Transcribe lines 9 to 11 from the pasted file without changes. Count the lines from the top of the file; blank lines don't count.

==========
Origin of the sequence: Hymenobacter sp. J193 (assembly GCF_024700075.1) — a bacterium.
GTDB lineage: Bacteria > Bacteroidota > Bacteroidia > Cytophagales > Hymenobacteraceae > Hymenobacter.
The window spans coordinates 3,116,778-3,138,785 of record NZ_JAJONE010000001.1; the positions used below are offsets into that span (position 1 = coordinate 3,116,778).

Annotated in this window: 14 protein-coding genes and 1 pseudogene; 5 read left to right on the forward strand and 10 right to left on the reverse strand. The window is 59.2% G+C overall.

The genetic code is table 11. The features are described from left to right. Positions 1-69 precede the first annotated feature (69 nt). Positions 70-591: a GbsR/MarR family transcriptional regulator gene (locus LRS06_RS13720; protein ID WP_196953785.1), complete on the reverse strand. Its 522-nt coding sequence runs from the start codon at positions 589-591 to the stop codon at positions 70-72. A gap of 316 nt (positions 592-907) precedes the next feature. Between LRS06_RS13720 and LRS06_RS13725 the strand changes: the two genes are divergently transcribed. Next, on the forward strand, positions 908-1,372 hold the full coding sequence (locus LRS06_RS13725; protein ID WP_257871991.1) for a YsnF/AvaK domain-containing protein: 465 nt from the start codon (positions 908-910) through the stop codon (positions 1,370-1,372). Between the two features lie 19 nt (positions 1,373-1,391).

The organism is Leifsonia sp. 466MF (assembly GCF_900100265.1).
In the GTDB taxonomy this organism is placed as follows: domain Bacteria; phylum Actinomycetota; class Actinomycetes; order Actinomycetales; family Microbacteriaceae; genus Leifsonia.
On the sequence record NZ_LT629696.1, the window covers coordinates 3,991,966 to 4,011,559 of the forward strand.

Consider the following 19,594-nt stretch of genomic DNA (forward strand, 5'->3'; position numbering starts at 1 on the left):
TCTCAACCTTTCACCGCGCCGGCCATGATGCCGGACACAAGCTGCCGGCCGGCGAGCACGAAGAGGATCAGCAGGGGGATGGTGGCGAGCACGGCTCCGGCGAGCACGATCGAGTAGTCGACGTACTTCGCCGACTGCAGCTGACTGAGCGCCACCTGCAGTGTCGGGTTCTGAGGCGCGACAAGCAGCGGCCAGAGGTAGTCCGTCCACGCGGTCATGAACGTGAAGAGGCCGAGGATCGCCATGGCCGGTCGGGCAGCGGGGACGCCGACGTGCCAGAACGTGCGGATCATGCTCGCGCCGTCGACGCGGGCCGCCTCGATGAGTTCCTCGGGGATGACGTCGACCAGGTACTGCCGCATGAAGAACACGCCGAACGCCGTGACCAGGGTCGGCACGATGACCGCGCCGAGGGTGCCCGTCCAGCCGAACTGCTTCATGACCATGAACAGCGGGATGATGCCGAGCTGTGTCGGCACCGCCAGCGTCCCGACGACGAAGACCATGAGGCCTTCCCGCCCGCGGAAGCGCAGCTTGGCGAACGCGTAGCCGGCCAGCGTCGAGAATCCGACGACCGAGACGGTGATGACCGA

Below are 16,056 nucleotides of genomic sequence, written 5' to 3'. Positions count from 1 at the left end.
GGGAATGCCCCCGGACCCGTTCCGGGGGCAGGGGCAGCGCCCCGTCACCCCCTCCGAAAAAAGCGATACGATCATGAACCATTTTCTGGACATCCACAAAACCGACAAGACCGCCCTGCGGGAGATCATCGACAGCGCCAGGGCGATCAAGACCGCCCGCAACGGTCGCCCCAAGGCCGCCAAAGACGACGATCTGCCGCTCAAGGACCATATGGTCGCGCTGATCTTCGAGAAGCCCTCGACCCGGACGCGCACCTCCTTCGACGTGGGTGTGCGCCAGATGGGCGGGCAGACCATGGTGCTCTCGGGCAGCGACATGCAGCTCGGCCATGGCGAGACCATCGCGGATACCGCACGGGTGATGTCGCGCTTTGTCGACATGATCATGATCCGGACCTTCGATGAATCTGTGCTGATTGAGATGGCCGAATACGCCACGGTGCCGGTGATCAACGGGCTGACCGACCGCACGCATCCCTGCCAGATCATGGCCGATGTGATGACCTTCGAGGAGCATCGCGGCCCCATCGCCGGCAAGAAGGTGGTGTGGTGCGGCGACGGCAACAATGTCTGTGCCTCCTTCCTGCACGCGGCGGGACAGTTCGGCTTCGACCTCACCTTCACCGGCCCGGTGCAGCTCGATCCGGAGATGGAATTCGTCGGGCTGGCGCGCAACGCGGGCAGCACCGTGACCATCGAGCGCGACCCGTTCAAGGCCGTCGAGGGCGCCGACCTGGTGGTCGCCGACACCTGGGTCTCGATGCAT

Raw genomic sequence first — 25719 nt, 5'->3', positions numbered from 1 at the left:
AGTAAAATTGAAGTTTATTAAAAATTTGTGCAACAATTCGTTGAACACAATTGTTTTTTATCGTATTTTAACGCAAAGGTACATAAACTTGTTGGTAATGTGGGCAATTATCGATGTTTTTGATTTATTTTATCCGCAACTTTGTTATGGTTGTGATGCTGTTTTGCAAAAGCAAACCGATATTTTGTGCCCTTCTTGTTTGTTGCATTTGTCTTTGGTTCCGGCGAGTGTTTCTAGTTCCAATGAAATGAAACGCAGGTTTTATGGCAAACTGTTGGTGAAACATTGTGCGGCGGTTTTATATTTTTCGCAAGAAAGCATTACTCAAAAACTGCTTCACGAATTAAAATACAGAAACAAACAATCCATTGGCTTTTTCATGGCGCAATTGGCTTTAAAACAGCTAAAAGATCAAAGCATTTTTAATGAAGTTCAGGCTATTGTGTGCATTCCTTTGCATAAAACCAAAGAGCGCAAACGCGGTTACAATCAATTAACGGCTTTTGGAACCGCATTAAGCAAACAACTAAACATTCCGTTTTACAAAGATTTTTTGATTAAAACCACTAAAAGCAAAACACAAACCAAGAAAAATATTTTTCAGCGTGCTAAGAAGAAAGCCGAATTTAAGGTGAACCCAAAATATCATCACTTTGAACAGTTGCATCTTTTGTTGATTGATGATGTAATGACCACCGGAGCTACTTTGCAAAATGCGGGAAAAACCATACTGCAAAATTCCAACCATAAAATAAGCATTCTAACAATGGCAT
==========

Consider the following 19,594-nt stretch of genomic DNA (forward strand, 5'->3'; position numbering starts at 1 on the left):
TCTCAACCTTTCACCGCGCCGGCCATGATGCCGGACACAAGCTGCCGGCCGGCGAGCACGAAGAGGATCAGCAGGGGGATGGTGGCGAGCACGGCTCCGGCGAGCACGATCGAGTAGTCGACGTACTTCGCCGACTGCAGCTGACTGAGCGCCACCTGCAGTGTCGGGTTCTGAGGCGCGACAAGCAGCGGCCAGAGGTAGTCCGTCCACGCGGTCATGAACGTGAAGAGGCCGAGGATCGCCATGGCCGGTCGGGCAGCGGGGACGCCGACGTGCCAGAACGTGCGGATCATGCTCGCGCCGTCGACGCGGGCCGCCTCGATGAGTTCCTCGGGGATGACGTCGACCAGGTACTGCCGCATGAAGAACACGCCGAACGCCGTGACCAGGGTCGGCACGATGACCGCGCCGAGGGTGCCCGTCCAGCCGAACTGCTTCATGACCATGAACAGCGGGATGATGCCGAGCTGTGTCGGCACCGCCAGCGTCCCGACGACGAAGACCATGAGGCCTTCCCGCCCGCGGAAGCGCAGCTTGGCGAACGCGTAGCCGGCCAGCGTCGAGAATCCGACGACCGAGACGGTGATGACCGA

Below are 16,056 nucleotides of genomic sequence, written 5' to 3'. Positions count from 1 at the left end.